Janine Benyus is the co-founder of Biomimicry 3.8 and the Biomimicry Institute. She is known worldwide for her influence in naming the practice of biomimicry in her seminal book, Biomimicry: Innovation Inspired by Nature and spreading the message of its power as an innovation tool that can solve some of humanity's most pressing challenges.
This article was originally published in GreenMoney's 25th Anniversary issue (July/Aug 2017).
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Kevin T. Smiley
When hurricanes and other extreme storms unleash downpours like Tropical Storm Beta has been doing in the South, the floodwater doesn't always stay within the government's flood risk zones.
New research suggests that nearly twice as many properties are at risk from a 100-year flood today than the Federal Emergency Management Agency's flood maps indicate.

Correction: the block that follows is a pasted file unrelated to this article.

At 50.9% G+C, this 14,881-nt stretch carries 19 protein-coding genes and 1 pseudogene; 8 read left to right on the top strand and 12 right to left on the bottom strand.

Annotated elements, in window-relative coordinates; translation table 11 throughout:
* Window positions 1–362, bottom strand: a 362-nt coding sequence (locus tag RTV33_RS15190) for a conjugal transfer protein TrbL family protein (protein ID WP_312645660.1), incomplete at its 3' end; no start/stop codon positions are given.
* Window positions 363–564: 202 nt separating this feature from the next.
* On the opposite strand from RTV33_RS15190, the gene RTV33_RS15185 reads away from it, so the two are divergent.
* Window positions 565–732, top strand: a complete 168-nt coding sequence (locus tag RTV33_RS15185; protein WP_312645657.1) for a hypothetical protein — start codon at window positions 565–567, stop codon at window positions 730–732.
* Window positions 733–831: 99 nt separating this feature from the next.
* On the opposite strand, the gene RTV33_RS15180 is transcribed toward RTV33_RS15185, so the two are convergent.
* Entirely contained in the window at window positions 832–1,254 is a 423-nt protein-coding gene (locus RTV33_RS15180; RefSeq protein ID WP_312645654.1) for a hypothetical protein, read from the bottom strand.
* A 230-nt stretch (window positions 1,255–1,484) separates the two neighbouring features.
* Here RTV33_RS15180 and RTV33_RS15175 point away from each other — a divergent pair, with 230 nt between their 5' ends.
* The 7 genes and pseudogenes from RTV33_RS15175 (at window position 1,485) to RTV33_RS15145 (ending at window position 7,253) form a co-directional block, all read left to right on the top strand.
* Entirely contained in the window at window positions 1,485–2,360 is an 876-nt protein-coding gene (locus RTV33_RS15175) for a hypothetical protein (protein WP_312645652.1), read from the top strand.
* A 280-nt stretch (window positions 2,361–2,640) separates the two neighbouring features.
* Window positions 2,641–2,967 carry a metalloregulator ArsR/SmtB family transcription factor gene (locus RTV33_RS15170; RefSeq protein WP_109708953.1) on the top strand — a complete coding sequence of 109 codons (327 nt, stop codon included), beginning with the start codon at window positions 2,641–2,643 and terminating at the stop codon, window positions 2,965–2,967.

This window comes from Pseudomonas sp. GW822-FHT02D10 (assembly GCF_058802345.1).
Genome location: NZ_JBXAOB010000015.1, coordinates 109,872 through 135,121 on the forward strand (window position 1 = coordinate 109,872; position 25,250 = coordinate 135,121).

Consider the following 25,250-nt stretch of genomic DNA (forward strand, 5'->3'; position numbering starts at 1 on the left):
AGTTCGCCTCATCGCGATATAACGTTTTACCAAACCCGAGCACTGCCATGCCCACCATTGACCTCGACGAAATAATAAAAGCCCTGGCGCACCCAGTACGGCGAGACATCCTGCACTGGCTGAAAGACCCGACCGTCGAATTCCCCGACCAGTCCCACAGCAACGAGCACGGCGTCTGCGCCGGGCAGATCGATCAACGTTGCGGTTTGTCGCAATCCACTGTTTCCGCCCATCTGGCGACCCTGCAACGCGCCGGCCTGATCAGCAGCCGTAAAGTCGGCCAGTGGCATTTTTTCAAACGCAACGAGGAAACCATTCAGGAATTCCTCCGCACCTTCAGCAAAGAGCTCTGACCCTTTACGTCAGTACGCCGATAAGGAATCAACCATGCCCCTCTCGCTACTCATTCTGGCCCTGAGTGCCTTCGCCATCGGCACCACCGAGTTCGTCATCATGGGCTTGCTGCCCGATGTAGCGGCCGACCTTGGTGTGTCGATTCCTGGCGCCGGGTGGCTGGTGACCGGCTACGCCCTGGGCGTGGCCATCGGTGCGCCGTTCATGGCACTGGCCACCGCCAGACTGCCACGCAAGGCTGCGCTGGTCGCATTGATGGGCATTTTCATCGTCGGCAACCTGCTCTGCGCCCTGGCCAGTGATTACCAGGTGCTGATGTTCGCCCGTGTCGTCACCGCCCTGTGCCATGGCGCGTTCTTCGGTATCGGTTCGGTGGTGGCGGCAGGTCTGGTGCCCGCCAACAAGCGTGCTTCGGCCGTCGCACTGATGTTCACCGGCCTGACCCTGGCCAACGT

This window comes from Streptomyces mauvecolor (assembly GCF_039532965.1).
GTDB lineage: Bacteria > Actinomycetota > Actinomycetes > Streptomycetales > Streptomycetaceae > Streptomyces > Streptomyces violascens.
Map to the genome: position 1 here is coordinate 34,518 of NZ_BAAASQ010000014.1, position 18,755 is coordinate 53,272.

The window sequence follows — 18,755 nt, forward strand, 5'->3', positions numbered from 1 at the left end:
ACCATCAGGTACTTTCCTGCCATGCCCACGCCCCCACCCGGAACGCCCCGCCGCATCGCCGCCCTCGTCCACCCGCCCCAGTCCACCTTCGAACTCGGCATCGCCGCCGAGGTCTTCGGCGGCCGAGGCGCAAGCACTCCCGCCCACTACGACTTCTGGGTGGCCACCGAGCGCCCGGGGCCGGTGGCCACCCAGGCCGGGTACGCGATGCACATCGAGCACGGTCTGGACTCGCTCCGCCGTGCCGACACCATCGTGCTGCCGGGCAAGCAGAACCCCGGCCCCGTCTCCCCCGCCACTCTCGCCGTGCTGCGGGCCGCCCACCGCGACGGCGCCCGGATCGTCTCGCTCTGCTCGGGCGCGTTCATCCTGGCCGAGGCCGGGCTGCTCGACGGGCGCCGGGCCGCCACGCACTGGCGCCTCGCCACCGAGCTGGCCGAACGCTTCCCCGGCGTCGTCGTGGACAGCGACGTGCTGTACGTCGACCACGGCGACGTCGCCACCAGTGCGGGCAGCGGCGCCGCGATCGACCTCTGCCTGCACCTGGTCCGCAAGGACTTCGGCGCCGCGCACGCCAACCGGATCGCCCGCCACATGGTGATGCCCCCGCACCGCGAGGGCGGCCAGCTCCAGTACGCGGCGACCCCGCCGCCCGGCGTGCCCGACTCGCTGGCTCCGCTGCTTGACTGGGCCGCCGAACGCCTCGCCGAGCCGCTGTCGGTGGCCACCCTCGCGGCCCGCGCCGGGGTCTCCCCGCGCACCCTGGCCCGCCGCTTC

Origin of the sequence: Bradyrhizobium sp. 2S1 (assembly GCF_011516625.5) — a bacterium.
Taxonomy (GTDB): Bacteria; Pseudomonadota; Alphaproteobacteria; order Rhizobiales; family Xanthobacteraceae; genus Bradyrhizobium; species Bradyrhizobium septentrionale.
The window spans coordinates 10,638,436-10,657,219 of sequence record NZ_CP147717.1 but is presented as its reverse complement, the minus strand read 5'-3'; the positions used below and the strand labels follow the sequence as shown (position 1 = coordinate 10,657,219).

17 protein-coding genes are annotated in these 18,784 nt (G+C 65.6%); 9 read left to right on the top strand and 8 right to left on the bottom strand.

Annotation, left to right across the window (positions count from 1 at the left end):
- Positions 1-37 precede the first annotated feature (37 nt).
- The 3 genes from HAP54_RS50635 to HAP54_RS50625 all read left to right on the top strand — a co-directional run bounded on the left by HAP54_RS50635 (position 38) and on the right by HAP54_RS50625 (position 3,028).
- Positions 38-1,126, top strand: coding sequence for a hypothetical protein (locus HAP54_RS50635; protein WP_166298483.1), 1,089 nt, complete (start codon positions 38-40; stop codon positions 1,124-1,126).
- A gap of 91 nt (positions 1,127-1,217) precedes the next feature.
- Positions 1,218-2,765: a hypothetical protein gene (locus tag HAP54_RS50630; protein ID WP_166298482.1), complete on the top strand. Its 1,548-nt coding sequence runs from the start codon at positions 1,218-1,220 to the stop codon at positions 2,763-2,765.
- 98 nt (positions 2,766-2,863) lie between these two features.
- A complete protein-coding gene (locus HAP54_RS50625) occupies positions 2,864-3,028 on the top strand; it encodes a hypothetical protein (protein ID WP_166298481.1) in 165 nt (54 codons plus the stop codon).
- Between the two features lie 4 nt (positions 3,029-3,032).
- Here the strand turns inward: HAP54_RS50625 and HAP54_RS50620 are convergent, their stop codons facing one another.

Flooding Outside the Zones<p>About <a href="https://furmancenter.org/files/Floodplain_PopulationBrief_12DEC2017.pdf" target="_blank">15 million</a> Americans live in FEMA's current 100-year flood zones. The designation warns them that their properties face a 1% risk of flooding in any given year. They must obtain flood insurance if they want a federally ensured loan – insurance that helps them recover from flooding.</p><p>In Greater Houston, however, <a href="https://doi.org/10.1111/j.1539-6924.2012.01840.x" target="_blank">47% of claims</a> made to FEMA across three decades before Hurricane Harvey were outside of the 100-year flood zones. Harris County, recognizing that FEMA flood maps don't capture the full risk, now <a href="https://www.hcfcd.org/floodinsurance" target="_blank" rel="noopener noreferrer">recommends that every household</a> in Houston and the rest of the county have flood insurance.</p><p>New risk models point to a similar conclusion: Flood risk in these areas outstrips expectations in the current FEMA flood maps.</p><p>One of those models, from the <a href="https://firststreet.org/flood-lab/research/2020-national-flood-risk-assessment-highlights/" target="_blank">First Street Foundation</a>, estimates that the number of properties at risk in a 100-year storm is 1.7 times higher than the FEMA maps suggest. Other <a href="https://doi.org/10.1088/1748-9326/aaac65" target="_blank" rel="noopener noreferrer">researchers</a> find an even higher margin, with 2.6 to 3.1 times more people exposed to serious flooding in a 100-year storm than FEMA estimates.</p>